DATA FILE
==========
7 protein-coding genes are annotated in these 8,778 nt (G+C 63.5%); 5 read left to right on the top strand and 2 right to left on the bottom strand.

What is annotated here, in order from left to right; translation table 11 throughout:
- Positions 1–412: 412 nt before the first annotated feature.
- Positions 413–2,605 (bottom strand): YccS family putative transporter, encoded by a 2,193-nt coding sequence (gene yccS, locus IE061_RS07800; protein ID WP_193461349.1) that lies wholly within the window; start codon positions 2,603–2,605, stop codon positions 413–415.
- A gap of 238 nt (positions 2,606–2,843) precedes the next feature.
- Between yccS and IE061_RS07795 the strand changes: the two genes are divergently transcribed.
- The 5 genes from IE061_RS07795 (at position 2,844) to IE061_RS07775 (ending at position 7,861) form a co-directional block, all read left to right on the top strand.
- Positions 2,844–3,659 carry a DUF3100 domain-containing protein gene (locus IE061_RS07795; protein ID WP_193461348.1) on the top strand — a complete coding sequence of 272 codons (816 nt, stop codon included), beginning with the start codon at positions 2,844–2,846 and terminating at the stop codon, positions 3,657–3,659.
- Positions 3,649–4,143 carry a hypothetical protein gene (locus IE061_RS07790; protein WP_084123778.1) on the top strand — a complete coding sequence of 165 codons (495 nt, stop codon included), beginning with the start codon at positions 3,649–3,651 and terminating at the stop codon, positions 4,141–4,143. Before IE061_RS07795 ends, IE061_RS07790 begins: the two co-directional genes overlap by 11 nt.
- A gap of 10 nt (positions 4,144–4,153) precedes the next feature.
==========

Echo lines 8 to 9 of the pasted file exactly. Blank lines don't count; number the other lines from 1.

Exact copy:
- Positions 2,844–3,659 carry a DUF3100 domain-containing protein gene (locus IE061_RS07795; protein ID WP_193461348.1) on the top strand — a complete coding sequence of 272 codons (816 nt, stop codon included), beginning with the start codon at positions 2,844–2,846 and terminating at the stop codon, positions 3,657–3,659.
- Positions 3,649–4,143 carry a hypothetical protein gene (locus IE061_RS07790; protein WP_084123778.1) on the top strand — a complete coding sequence of 165 codons (495 nt, stop codon included), beginning with the start codon at positions 3,649–3,651 and terminating at the stop codon, positions 4,141–4,143. Before IE061_RS07795 ends, IE061_RS07790 begins: the two co-directional genes overlap by 11 nt.